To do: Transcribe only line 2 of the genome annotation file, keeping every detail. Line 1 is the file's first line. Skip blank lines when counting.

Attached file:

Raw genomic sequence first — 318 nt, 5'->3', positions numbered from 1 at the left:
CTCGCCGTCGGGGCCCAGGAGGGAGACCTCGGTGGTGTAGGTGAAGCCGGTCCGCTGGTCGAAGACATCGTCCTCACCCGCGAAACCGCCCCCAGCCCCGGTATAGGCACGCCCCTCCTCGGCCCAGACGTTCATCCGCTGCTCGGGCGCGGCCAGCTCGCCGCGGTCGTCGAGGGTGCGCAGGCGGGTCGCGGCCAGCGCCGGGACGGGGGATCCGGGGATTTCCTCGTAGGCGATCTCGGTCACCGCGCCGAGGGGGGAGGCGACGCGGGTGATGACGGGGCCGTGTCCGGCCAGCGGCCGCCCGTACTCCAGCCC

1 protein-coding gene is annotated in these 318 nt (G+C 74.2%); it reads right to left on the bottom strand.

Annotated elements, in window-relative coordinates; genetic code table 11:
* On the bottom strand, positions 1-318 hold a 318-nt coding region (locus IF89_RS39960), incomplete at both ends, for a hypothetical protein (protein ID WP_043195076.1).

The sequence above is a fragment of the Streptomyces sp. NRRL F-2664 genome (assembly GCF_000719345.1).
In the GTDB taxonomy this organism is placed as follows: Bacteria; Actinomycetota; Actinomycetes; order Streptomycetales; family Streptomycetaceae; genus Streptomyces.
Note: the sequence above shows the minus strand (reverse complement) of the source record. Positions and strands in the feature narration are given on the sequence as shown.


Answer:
CTCGCCGTCGGGGCCCAGGAGGGAGACCTCGGTGGTGTAGGTGAAGCCGGTCCGCTGGTCGAAGACATCGTCCTCACCCGCGAAACCGCCCCCAGCCCCGGTATAGGCACGCCCCTCCTCGGCCCAGACGTTCATCCGCTGCTCGGGCGCGGCCAGCTCGCCGCGGTCGTCGAGGGTGCGCAGGCGGGTCGCGGCCAGCGCCGGGACGGGGGATCCGGGGATTTCCTCGTAGGCGATCTCGGTCACCGCGCCGAGGGGGGAGGCGACGCGGGTGATGACGGGGCCGTGTCCGGCCAGCGGCCGCCCGTACTCCAGCCC